Tim Durham Courtesy: Indianapolis Monthly
Updated: Wednesday, 03 Nov 2010, 4:18 PM EDT
Published : Thursday, 12 Aug 2010, 7:17 PM EDT
INDIANAPOLIS (WISH) - Disgraced financier Tim Durham had lots of money. And he gave big bucks to powerful politicians. But now investigators believe Durham's money was dirty - stolen from Ohio investors. So, a state representative says his colleagues should return those tainted campaign contributions.
To call Tim Durham's lifestyle lavish is perhaps understated. The mansion, the cars, the unapologetic opulence.
In a 2004 interview Tim Durham told us, "At the end of the day, when I breathe my last breath i'd like to be worth more than anyone else in the world. "
Now those cars and the mansion with its 30-car garage and nanny quarters belong to a bankruptcy trustee charged with the task of trying to recover the $200,000 Durham allegedly stole from Ohio investors.
But critics say Durham's so-called dirty money didn't just buy fancy cars; it bought influence. He gave lots of money to lots of politicians. There's a couple of democrats on the list, but the big bucks went to the GOP. Records show the Indiana Republican party got more than $210,000, Marion County prosecutor Carl Brizzi got $200,000, and Governor Mitch Daniels received $195,000.
Democratic state representative Ed DeLaney is calling on colleagues to give the money back. So would DeLaney be as passionate about this issue if Democrats had gotten most of Durham's money?
"No, I'm a human being," DeLaney answered. "I probably wouldn't be as enthused. But it wouldn't change the result. It wouldn't change what's right."
And he says what's right is assuring that Ohio Amish and elderly allegedly scammed out of millions get their money back. We asked leaders of the Indiana Republican party whether they would consider giving back Durham's contributions. Spokesman, Trevor Foughty gave us the following statement:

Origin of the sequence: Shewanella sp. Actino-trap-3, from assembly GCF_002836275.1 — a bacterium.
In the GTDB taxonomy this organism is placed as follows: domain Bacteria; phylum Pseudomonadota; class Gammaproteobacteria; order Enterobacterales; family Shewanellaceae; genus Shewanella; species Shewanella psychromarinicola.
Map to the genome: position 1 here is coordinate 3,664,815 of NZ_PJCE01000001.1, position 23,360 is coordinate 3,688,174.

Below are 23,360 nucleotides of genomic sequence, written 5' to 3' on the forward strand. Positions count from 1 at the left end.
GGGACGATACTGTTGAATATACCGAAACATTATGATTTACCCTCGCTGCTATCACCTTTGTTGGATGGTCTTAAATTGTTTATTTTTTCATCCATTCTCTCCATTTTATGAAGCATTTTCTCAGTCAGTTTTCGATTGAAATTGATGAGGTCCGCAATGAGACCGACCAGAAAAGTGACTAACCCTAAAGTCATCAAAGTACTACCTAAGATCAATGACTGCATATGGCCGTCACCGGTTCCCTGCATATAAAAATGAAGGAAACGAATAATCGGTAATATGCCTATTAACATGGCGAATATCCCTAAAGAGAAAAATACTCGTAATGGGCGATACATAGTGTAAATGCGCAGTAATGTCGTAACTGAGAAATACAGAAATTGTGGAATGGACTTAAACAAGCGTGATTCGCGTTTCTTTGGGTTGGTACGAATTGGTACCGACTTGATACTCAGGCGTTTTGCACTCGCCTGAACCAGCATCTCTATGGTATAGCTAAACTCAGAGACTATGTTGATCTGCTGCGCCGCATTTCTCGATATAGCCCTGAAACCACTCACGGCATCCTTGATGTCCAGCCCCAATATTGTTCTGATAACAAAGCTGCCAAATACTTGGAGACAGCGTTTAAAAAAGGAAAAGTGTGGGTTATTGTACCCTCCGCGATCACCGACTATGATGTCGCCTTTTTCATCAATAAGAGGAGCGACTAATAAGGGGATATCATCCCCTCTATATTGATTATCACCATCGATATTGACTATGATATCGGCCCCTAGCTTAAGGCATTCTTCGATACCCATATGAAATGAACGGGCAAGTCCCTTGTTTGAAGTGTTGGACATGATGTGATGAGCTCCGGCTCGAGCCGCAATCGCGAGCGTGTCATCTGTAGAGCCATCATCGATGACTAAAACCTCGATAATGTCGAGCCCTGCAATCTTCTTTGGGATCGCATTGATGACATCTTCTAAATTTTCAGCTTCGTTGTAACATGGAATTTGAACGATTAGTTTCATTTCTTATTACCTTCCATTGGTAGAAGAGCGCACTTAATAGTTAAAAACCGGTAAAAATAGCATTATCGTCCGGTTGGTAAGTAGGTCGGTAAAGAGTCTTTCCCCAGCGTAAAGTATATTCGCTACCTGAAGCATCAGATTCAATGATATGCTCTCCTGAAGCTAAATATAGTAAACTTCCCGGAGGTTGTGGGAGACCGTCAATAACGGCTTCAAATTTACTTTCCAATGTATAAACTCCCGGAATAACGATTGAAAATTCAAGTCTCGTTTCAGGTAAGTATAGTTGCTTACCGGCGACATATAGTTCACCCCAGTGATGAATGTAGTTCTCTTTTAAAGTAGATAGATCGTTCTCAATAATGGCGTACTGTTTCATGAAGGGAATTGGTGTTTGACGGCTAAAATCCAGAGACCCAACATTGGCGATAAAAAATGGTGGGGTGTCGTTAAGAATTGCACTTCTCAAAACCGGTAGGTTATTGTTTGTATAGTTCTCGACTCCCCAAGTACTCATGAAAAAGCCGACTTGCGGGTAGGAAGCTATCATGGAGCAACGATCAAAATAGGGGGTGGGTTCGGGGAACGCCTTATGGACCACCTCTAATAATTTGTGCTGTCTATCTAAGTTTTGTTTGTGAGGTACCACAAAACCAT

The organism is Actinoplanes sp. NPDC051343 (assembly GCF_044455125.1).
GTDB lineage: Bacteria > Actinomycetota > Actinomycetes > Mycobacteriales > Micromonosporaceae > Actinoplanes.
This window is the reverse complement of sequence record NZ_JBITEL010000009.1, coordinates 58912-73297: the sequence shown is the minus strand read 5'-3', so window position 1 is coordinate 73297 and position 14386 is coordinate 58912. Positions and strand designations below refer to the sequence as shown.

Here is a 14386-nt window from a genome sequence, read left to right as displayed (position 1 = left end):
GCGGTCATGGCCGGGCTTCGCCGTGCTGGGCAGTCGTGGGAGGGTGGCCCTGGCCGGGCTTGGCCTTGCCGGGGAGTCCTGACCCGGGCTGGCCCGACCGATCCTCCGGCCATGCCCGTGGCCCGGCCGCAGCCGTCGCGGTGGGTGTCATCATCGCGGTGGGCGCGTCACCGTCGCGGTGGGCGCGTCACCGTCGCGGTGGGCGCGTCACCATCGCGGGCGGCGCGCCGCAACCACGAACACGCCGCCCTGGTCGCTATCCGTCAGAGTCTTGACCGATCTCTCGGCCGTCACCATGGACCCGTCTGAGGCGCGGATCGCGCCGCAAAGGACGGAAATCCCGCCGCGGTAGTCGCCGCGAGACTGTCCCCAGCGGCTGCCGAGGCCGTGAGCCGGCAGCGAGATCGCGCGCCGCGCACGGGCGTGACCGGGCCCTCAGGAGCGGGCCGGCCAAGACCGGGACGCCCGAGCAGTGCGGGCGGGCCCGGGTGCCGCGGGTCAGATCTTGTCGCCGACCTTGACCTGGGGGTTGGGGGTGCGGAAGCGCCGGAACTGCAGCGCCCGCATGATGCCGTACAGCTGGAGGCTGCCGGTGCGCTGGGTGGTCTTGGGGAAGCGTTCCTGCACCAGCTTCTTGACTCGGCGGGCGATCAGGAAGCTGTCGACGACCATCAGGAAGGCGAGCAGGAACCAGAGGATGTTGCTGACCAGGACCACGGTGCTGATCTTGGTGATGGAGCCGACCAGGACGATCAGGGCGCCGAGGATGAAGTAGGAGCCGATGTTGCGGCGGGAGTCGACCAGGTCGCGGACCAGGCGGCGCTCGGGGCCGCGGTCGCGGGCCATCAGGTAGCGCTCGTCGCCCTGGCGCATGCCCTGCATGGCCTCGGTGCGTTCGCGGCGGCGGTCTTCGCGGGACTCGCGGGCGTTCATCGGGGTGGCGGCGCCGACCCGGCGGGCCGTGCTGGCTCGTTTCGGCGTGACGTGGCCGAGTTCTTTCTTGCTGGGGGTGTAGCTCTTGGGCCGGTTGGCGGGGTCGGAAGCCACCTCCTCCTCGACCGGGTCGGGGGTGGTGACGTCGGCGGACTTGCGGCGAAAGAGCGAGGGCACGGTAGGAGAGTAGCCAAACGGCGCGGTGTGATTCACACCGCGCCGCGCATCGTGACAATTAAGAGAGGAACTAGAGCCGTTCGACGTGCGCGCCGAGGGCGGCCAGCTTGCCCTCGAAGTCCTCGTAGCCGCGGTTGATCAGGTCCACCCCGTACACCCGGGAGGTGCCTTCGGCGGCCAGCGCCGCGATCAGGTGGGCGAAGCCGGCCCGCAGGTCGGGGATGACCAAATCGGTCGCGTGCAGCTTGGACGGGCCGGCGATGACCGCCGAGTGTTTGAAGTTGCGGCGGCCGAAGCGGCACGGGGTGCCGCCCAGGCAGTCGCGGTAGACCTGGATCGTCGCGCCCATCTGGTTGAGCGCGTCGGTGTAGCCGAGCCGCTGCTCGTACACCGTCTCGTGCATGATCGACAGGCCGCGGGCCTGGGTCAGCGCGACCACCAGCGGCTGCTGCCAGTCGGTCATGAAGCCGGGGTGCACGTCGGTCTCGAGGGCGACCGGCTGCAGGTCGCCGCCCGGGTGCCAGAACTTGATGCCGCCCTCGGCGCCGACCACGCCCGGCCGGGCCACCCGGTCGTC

"It has long been our practice to spend the money we raise in the election cycle in which it was donated. This is certainly the case with Mr. Durham's contributions, as his donations came several years ago. At this point, it is too premature to say if we would deviate from that practice and we will withhold further judgment and comment until a court rules in the case."
Asked whether he believes there is an ethical obligation to give back the money he said, "Well, like I said, if a court rules one way or the other, then that's something that we'll look at then."
We were promised a statement from the governor's campaign but have not received it. But late this afternoon, we did get a statement from Marion County Prosecutor Carl Brizzi. It appears he doesn't consider personal contributions from Tim Durham possibly tainted, only those from his failed companies.
The statement reads, "We believe the range to be between $2,000 and $5,000 and if any of this money is linked to Fair Finance proceeds, it will be returned as requested by the trustee in Ohio."